Thesis Guidelines in Baltic Film, Media, Arts and Communication School

Plagiarism and Avoiding Plagiarism

Tallinn University uses the definition of The European Code of Conduct for Research Integrity for plagiarism. As defined by them, plagiarism is using other people’s work and ideas without giving proper credit to the original source, thus violating the rights of the original author(s) to their intellectual outputs. It is important to understand that intellectual property does not only include texts but it also encompasses audiovisual materials (graphs, drawings, music etc.)!
 
For more information, please visit the webpage of URKUND and test your plagiarism-related knowledge (see page 5 of the linked materials) or the detailed material created in S. Fraser University of Canada.
 
Writing and creative work skills which would follow good academic practice cannot be acquired within a couple of hours during an introductory lecture. Students need to have their time for learning and practice and it is acceptable and normal to make mistakes within the process. Therefore, during studies at Tallinn University, the gravity of cases is determined depending on the paper in which plagiarism is detected:
 
I Offense occurs in papers created during regular daily studies. In this case member of academic staff must give feedback to the learner and point out what learner has done wrong and instruct on how to use citations in an appropriate way in papers.
The student corrects the mistakes and resubmits the paper. There will be no penalty for the offense.
 
II Plagiarism occurs in one of the last, more important papers of the course (e.g. exam paper) and the paper is the basis for grading the course.
In this case the lecturer makes a remark by the grade in the Study Information System about plagiarism, gives feedback to the learner about the offense(s) occurring in the paper, the student corrects the mistakes and resubmits the paper. The remarks in the Study Information System do not expire, and the head of studies as well as the study counsellor can see them. If the student collects several remarks due to plagiarism, the student gets a warning. After the third remark the academic unit shall issue a directive for plagiarism.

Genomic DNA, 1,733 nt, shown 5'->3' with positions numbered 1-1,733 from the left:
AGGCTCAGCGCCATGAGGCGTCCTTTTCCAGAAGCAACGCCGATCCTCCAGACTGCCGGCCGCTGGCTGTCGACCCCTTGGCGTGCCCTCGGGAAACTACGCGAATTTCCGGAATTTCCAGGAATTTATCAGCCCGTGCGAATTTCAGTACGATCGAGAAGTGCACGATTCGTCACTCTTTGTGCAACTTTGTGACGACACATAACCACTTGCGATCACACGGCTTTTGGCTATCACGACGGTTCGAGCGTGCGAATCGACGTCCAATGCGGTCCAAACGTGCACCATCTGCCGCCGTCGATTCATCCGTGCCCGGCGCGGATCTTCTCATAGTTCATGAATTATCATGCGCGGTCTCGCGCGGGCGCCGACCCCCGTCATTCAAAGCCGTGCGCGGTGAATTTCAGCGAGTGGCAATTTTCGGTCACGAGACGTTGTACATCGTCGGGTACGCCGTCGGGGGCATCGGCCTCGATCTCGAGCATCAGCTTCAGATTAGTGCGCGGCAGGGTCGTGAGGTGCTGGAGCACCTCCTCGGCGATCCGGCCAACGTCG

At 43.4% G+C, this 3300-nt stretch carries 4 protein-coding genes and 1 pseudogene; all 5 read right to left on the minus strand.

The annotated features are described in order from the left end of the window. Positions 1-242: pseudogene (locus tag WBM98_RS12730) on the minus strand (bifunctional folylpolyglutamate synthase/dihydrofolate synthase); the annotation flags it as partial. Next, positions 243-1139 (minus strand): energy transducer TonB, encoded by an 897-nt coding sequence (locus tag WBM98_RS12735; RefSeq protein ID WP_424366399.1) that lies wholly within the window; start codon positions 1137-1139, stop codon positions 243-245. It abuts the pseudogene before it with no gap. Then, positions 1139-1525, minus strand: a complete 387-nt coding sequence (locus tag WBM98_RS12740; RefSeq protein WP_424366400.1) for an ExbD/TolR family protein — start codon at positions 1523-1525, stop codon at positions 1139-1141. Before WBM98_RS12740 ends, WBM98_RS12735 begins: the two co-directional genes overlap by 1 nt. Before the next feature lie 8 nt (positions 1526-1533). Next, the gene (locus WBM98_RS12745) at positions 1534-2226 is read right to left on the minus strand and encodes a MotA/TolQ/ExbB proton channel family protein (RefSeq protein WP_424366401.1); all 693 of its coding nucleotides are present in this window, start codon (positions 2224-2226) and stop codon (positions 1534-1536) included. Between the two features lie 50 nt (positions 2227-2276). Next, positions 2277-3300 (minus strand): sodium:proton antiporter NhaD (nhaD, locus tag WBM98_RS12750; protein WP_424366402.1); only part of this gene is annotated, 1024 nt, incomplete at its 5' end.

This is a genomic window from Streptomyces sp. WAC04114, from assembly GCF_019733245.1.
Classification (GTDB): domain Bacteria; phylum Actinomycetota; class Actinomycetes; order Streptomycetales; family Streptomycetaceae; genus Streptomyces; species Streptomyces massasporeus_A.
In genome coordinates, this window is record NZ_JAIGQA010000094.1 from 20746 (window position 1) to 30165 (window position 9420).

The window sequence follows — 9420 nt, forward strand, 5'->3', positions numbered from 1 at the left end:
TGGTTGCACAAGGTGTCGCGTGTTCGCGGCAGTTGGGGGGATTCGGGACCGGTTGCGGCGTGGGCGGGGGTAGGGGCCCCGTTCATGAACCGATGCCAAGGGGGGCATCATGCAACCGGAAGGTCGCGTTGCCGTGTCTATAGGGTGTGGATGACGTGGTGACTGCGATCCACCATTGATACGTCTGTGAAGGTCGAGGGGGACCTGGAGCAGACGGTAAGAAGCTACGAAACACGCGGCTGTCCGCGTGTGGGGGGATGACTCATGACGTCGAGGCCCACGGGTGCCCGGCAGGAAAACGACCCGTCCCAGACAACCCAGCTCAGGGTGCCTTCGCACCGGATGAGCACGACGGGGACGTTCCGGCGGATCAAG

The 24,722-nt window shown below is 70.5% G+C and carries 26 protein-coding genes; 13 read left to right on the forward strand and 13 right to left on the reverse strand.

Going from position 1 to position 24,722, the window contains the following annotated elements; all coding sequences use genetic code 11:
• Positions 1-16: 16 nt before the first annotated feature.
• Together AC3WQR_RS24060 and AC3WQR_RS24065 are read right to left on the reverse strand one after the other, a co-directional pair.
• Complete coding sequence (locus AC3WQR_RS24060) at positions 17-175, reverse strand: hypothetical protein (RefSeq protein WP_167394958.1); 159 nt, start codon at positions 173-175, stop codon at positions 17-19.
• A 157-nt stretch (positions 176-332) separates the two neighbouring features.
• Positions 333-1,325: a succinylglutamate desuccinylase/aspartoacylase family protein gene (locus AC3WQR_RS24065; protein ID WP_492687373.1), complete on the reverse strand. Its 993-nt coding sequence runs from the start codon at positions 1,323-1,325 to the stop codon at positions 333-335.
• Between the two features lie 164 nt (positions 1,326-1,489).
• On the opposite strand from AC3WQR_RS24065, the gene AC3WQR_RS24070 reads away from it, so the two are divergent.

III Plagiarism occurs in Bachelor’s, Master’s or PhD thesis. 
When making the decision, the assessment committee must consider whether plagiarism is deliberate or accidental. This decision forms the basis for issuing a warning or initiating deletion from the Matriculation Register. Accidental plagiarism is a term used to refer to non-fundamental mistakes in using references and citations.
 
Deliberate plagiarism: paying to another person for writing or having the paper written by another person (ghost-writing); deliberate word-for-word presentation of a text or parts thereof without appropriate reference to the author or the source (text plagiarism or word by word plagiarism); presentation of arguments and ideas of another author in their own words without appropriate reference to the author or the source (argument plagiarism, plagiarism of ideas and structure of the paper); translation of parts of a text or of arguments without appropriate reference to the source (translation plagiarism); passing off the citations of another author as one’s own without appropriate reference to the original source (citation plagiarism, set of citations); passing off the formulations and expressions of another author as one’s own (imitation plagiarism); making minor changes in the text of another author and presentation of the text without following the requirements for citing and providing references; other forms and plagiarism.
 
If deliberate plagiarism is detected in the final thesis, the student is deleted from the Matriculation Register. In case the student is given a possibility to defend the thesis as an external student on a new topic during the following academic year, the student should be obliged to take a course on academic writing/intellectual property rights.
 
Issues of plagiarism during studies or in final theses have so far been dealt with at rather random basis. They should be addressed more systematically in all academic units.